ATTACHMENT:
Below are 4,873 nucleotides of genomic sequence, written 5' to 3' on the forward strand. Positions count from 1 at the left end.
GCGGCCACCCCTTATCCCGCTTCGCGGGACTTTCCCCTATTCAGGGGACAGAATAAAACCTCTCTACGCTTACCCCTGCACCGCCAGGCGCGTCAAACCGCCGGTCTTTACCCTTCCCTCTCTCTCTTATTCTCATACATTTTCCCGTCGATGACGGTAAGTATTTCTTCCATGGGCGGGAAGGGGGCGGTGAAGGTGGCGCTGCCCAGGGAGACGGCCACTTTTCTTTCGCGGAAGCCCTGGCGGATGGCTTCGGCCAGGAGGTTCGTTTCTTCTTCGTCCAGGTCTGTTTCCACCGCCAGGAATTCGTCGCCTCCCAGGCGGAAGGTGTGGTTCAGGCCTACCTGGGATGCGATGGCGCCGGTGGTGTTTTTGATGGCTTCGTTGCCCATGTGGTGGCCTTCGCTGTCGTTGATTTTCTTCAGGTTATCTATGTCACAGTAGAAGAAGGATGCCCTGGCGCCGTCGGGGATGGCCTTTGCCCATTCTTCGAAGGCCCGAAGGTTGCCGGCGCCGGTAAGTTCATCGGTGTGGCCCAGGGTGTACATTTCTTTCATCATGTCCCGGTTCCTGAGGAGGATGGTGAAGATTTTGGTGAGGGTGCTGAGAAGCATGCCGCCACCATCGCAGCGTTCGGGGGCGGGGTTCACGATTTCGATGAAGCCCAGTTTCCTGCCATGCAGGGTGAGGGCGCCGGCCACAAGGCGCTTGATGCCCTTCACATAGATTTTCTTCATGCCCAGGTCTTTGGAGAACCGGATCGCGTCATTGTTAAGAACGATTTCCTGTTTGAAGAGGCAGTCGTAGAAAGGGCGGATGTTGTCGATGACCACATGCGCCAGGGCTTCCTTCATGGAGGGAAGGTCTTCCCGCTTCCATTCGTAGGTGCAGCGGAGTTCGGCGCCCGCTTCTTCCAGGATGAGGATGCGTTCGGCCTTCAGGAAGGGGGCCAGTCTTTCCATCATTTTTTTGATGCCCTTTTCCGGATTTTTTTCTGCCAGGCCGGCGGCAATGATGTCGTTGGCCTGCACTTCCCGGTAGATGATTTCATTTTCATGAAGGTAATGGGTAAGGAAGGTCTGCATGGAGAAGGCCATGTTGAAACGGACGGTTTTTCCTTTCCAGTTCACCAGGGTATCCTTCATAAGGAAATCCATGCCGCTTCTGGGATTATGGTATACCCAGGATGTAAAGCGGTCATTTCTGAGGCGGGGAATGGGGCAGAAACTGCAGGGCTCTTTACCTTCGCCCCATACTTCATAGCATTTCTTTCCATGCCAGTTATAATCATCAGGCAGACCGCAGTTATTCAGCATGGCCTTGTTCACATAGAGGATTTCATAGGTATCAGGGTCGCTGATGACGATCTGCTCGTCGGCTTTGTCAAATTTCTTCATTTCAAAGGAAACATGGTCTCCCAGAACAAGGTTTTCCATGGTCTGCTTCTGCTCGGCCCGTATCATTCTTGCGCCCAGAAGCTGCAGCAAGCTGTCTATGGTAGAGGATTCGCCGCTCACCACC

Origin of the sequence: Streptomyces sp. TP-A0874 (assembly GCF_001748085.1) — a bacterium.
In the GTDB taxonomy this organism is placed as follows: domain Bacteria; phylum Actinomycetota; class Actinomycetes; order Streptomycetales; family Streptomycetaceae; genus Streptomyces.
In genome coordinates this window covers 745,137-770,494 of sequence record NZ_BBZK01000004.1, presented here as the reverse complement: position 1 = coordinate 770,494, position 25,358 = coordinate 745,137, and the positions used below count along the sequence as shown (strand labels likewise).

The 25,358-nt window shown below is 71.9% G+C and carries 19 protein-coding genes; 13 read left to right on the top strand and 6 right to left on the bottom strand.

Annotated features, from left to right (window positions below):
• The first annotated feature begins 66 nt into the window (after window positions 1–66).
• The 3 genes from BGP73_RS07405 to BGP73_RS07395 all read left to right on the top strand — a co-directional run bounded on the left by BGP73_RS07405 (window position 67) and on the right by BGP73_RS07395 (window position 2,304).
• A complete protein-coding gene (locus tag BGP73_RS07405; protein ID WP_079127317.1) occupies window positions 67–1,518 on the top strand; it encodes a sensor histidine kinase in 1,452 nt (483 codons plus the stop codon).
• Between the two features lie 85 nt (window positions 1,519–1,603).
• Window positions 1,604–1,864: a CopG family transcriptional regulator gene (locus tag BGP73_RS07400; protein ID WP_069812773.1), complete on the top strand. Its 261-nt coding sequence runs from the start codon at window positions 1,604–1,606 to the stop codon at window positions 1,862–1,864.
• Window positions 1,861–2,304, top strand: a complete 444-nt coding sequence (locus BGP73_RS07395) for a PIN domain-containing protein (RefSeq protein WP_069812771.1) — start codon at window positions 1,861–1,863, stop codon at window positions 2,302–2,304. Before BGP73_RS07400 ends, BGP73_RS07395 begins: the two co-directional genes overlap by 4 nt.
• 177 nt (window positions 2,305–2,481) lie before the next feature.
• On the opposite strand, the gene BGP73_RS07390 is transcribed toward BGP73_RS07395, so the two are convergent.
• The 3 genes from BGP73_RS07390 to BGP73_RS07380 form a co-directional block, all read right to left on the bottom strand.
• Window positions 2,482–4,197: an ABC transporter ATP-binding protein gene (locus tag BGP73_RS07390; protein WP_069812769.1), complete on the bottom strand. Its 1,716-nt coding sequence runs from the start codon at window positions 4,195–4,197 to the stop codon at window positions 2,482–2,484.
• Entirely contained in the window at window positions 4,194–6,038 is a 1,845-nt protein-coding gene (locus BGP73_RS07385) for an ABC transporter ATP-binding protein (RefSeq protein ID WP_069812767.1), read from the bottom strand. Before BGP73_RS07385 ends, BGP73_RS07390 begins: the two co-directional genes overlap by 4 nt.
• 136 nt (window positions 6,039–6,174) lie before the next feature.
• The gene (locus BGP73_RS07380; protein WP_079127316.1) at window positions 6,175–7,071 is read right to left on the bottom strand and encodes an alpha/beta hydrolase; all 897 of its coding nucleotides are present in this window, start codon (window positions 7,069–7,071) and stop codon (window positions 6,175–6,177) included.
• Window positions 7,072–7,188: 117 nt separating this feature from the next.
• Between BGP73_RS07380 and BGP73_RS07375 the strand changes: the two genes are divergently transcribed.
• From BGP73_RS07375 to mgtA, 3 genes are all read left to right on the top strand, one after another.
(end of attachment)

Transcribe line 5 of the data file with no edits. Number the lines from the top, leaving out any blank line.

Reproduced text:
In genome coordinates this window covers 745,137-770,494 of sequence record NZ_BBZK01000004.1, presented here as the reverse complement: position 1 = coordinate 770,494, position 25,358 = coordinate 745,137, and the positions used below count along the sequence as shown (strand labels likewise).